Our call on President Biden is now more urgent than ever: drop these charges, close the case against Assange, and allow for his release without further delay.

This is a call to add pressure upon the Biden administration to abandon this prosecution. With the decision of the U.K. court, the determination of Julian Assange’s future lies with Biden and his court. As Newsweek reported earlier in June, Biden has faced calls of hypocrisy as he campaigned as a champion of a free press.

READ: Even Communist China is calling out the authoritarianism of America’s global world order

His decision will cast a shadow – or a light – over the future practice of journalism everywhere. As the CNN report concluded, speaking of Assange’s final and failed appeal:

Meanwhile, the International and the European Federations of Journalists (IEFJ) said it was “appalled” by the decision. IEFJ President Dominique Pradalié called on the British and US governments to end the “grotesque persecution” of the embattled Australian. “If Assange goes to jail, no journalist on earth will be safe,” Pradalié said.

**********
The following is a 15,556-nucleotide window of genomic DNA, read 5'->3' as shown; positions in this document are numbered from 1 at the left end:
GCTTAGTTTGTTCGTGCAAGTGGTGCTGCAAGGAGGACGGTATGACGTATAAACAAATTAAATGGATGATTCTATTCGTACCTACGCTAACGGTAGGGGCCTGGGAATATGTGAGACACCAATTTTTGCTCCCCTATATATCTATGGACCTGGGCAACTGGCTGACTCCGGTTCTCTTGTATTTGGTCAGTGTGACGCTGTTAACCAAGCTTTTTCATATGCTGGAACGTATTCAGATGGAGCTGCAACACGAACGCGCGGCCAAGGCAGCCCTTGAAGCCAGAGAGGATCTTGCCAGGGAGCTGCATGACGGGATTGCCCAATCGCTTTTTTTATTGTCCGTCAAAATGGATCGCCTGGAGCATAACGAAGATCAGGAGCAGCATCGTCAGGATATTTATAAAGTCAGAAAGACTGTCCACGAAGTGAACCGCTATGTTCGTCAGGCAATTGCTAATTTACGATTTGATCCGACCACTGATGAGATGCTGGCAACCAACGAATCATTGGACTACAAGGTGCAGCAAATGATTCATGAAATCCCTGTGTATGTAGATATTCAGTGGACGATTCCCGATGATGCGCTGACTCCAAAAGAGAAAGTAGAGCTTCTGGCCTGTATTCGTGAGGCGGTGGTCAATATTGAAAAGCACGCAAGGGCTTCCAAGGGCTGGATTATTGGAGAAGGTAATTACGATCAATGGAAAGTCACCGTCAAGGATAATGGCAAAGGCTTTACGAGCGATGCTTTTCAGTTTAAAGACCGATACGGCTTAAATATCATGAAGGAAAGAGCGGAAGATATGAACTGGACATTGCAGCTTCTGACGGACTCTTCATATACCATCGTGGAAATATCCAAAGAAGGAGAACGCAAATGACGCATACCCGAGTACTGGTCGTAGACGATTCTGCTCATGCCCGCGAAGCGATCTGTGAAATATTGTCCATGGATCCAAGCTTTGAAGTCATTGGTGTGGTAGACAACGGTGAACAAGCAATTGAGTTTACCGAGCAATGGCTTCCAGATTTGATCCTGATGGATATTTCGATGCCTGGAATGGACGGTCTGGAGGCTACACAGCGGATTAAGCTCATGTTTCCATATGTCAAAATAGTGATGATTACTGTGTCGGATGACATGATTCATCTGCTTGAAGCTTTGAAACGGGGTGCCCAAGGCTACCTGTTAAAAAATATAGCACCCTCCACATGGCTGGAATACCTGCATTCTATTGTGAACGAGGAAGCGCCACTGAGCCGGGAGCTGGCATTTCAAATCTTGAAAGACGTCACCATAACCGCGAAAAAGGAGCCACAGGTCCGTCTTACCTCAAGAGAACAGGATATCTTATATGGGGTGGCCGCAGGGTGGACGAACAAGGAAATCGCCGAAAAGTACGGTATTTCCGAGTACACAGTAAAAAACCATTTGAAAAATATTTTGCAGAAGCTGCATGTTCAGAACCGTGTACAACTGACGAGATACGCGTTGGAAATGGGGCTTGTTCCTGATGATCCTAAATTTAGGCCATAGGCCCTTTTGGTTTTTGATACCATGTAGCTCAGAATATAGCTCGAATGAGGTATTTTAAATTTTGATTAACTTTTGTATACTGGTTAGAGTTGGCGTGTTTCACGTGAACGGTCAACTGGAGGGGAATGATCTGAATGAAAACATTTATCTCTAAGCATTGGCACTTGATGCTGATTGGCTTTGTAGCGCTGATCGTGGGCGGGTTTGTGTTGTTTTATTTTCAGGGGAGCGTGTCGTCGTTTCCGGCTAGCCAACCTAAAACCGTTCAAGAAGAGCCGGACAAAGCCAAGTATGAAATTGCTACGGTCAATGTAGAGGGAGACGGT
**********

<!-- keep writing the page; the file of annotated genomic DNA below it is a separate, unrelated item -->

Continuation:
Please join the campaign to defend journalism worldwide. Please write to your governments and request his release.

“If this is not wrong, nothing is wrong.”

Editor’s note: This article was updated on July 5, 2023. The original version uncorrected stated that Assange had spent 4,015 days in Belmarsh Prison. LifeSiteNews regrets the error.